Musashi no Ken

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Musashi no Ken
Musashi no Ken.jpg
Cover of the 24th volume of Musashi no Ken as published by Shogakukan
Genre Kendo
Written by Motoka Murakami
Published by Shogakukan
Demographic Shōnen
Magazine Weekly Shōnen Sunday
Original run April 1981October 1985
Volumes 24
Anime television series
Directed by Toshitaka Tsunoda
Studio Eiken
Network TV Tokyo
Original run April 18, 1985September 26, 1986
Episodes 72
Musashi no Ken – Tadaima Shugyō Chu
Publisher Taito Corporation
Genre Platform game
Platform NES
Released August 8, 1986

Musashi no Ken (六三四の剣?) is a Japanese sports manga series written and illustrated by Motoka Murakami that focuses on kendo. It was serialized by Shogakukan in Shōnen Sunday between April 1981 and October 1985.[1] Musashi no Ken received the 1984 Shogakukan Manga Award for shōnen manga.[2]

The manga was adapted as a 72-episode anime television series by Eiken.

The manga was also adapted into an NES Platform game called Musashi no Ken – Tadaima Shugyō Chu (六三四の剣 ただいま修行中?, lit. "Sword of Musashi - Now in the Middle of Training"). The game was developed and published by Taito Corporation. It was released in Japan on August 8, 1986.[3]


The individual chapters of the manga were collected as 24 tankōbon volumes published by Shogakukan between October 20, 1981 and November 18, 1985.[4][5] The series was re-released in 11 tankōbon volumes between May 16, 1992 and January 14, 1994,[6][7] then again in 10 tankōbon volumes between November 16, 2000 and July 17, 2001.[8][9]


The manga was adapted as an anime TV series by Eiken, directed by Toshitaka Tsunoda. It was broadcast in 72 episodes on TV Tokyo between April 18, 1985 and September 26, 1986. The episodes were released by Geneon Universal Entertainment over 13 DVDs between February 25, 2004 and July 28, 2004.[1][10] 3 DVD boxes containing all 72 episodes were released by Geneon between February 25, 2004 and July 28, 2004.[11][12]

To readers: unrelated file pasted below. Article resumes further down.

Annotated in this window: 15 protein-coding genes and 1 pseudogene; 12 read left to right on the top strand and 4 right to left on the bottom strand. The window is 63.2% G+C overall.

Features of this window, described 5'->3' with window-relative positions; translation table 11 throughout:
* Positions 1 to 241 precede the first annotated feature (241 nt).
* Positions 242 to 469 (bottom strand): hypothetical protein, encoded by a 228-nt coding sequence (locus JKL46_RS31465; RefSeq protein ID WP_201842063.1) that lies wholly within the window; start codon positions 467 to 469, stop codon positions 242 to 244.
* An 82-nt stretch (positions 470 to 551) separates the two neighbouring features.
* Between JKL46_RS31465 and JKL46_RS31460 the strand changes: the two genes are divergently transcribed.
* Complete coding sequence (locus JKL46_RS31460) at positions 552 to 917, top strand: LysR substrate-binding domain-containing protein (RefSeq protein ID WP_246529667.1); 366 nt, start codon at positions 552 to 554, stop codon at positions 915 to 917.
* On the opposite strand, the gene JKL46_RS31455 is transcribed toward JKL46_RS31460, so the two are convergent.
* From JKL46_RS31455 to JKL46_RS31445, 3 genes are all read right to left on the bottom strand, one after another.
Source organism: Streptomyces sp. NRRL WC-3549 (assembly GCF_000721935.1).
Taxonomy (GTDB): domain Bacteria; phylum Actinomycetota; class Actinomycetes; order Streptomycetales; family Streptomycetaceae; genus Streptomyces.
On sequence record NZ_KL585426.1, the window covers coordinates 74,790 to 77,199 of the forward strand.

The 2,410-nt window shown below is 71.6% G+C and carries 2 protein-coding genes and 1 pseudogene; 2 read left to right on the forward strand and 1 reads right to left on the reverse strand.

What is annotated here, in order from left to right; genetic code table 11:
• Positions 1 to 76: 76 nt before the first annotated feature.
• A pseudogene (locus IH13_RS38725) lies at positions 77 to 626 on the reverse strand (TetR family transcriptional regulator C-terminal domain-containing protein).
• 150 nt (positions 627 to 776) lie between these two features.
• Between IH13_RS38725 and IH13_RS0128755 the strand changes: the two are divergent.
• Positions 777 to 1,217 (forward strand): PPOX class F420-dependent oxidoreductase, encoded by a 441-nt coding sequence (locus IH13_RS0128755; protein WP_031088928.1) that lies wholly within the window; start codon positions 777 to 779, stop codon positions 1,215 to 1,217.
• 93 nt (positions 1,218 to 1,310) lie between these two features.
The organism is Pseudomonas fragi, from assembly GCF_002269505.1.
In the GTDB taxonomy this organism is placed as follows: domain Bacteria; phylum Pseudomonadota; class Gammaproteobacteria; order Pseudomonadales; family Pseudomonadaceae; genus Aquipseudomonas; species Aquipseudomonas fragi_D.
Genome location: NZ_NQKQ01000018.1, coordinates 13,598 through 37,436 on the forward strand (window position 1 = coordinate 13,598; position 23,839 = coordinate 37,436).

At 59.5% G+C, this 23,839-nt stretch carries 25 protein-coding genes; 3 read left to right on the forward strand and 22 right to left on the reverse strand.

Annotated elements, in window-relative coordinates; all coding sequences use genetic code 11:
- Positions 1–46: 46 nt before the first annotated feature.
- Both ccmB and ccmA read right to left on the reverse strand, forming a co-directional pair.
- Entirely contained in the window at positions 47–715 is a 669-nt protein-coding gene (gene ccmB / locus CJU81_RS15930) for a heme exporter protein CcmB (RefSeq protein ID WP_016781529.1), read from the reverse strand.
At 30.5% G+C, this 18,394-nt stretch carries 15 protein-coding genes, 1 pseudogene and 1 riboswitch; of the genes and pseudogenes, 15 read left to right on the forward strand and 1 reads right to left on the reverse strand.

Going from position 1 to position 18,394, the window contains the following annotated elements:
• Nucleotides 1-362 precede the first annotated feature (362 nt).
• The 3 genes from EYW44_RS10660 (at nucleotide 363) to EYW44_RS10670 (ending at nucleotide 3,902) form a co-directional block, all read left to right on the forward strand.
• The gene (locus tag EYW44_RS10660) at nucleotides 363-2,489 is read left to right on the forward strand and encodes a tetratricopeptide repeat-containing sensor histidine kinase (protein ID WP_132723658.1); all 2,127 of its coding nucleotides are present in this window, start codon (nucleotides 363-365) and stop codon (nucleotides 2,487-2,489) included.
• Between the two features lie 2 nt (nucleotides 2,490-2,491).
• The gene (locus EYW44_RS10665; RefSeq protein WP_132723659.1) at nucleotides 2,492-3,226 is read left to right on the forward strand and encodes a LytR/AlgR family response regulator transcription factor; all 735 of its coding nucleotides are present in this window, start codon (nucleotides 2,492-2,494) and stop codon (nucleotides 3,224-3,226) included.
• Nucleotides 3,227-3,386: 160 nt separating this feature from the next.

The opening theme was "Hadashi no Soldier" (裸足のソルジャー?, lit. "Barefoot Soldier") by Kousuke Shimoyama, and the ending theme was "Otoko-tachi no Chizu" (男たちの地図?, lit. "Men's Map") by Kousuke Shinoyama


Anime News Network's Justin Sevakis commends the unusual realism of the anime, stating "it refuses to sugar-coat the awful, dangerous and sad aspects of life, but attacks them with a smile, a sense of humor, and a resolute strength that's incredibly inspiring." He also commends the setting of the anime in "the idyllic small cities and towns among Iwate Prefecture, the poetry of Kenji Miyazawa is often invoked, giving a strong sense of peace and nature that we seldom think of in anime."[13]


  1. ^ a b 六三四の剣 1 (in Japanese). Oricon. Retrieved 2013-12-25. 
  2. ^ 小学館漫画賞:歴代受賞者 (in Japanese). Shogakukan. Retrieved 2009-01-27. 
  3. ^ "Musashi no Ken". GameFAQs. Retrieved 2009-03-27. 
  4. ^ 六三四の剣 1 (in Japanese). Shogakukan. Retrieved 2013-12-25. 
  5. ^ 六三四の剣 24 (in Japanese). Shogakukan. Retrieved 2013-12-25. 
  6. ^ 六三四の剣 1 (in Japanese). Shogakukan. Retrieved 2013-12-25. 
  7. ^ 六三四の剣 11 (in Japanese). Shogakukan. Retrieved 2013-12-25. 
  8. ^ 六三四の剣 1 (in Japanese). Shogakukan. Retrieved 2013-12-25. 
  9. ^ 六三四の剣 10 (in Japanese). Shogakukan. Retrieved 2013-12-25. 
  10. ^ 六三四の剣 13(青春編) (in Japanese). Oricon. Retrieved 2013-12-25. 
  11. ^ "六三四の剣 DVD Box 1" (in Japanese). Oricon. Retrieved 2013-12-25. 
  12. ^ "六三四の剣 DVD Box 3" (in Japanese). Oricon. Retrieved 2013-12-25. 
  13. ^ Sevakis, Justin. "Pile of Shame - Musashi no Ken". Anime News Network. Retrieved 2013-12-25. 

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